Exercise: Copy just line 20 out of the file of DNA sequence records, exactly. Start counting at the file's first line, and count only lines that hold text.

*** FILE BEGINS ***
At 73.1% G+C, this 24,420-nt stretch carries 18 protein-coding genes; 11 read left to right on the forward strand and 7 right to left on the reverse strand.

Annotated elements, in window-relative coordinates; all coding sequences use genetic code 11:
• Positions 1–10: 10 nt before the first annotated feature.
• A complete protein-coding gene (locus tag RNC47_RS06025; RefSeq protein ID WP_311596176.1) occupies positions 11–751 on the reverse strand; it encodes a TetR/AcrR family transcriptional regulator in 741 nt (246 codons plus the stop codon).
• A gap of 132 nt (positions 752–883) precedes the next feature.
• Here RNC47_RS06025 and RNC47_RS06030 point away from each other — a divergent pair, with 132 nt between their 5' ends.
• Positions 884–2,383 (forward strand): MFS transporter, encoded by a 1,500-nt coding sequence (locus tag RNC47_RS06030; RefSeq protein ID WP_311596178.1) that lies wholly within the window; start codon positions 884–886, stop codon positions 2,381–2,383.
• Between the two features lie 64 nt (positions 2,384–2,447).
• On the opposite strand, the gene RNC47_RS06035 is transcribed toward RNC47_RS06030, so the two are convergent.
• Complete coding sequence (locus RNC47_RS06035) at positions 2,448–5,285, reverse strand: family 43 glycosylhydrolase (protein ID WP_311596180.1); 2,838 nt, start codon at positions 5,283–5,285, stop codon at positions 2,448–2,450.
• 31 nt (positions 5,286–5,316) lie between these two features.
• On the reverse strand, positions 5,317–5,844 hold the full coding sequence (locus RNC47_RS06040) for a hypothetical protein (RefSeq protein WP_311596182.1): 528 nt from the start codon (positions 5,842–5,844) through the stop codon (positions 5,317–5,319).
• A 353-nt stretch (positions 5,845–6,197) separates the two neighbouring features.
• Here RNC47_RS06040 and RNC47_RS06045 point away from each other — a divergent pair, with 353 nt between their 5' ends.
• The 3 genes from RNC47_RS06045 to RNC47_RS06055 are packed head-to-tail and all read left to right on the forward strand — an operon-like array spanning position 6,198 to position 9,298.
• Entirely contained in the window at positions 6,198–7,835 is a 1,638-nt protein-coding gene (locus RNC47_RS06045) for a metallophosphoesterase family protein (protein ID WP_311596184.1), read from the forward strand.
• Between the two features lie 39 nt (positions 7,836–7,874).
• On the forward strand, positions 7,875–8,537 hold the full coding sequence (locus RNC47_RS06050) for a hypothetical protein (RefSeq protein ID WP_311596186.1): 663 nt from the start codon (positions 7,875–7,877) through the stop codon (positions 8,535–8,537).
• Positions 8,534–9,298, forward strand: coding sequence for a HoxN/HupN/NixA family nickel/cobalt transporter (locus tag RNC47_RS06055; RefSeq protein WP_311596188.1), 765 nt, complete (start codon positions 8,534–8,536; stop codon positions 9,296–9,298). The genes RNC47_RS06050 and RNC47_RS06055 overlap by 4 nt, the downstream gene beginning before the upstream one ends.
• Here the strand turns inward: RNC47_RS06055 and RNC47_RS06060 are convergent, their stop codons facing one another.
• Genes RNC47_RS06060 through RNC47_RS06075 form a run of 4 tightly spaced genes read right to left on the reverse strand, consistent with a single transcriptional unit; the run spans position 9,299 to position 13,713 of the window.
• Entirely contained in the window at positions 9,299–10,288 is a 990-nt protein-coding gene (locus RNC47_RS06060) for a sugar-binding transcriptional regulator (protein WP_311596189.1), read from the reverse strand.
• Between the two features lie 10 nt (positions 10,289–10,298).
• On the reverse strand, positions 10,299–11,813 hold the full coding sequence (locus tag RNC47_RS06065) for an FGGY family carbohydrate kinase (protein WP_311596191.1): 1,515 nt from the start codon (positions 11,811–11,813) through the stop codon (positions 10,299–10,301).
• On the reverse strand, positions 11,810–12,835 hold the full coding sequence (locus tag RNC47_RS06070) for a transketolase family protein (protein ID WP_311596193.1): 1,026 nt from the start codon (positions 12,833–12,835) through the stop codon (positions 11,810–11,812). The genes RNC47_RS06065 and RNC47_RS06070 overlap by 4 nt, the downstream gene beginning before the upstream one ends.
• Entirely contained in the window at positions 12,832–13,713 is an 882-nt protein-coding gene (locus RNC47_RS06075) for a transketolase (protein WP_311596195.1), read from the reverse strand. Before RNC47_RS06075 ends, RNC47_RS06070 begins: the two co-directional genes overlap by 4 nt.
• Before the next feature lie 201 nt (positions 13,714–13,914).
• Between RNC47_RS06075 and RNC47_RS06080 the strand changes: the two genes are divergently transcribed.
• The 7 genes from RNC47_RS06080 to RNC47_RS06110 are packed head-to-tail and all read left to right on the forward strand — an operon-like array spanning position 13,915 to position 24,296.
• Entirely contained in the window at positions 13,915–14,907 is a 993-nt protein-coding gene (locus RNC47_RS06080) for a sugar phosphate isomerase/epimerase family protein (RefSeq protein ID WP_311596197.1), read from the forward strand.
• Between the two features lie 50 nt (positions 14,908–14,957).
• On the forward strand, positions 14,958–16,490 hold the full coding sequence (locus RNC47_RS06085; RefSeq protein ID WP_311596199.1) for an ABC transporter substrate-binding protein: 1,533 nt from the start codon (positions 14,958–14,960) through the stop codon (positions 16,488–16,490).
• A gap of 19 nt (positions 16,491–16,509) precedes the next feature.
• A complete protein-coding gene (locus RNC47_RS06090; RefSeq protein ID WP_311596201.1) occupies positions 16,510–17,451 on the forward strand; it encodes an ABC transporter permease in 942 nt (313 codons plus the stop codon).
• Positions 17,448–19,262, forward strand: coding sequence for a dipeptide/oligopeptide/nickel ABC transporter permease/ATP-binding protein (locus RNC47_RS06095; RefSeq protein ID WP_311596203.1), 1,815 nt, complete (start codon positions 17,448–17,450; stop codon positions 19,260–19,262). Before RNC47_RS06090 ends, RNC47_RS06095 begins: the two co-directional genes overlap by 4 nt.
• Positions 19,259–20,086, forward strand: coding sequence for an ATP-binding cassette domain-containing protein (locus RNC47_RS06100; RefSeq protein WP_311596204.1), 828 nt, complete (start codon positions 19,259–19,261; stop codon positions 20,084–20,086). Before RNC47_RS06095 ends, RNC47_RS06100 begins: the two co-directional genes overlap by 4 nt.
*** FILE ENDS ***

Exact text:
• Here the strand turns inward: RNC47_RS06055 and RNC47_RS06060 are convergent, their stop codons facing one another.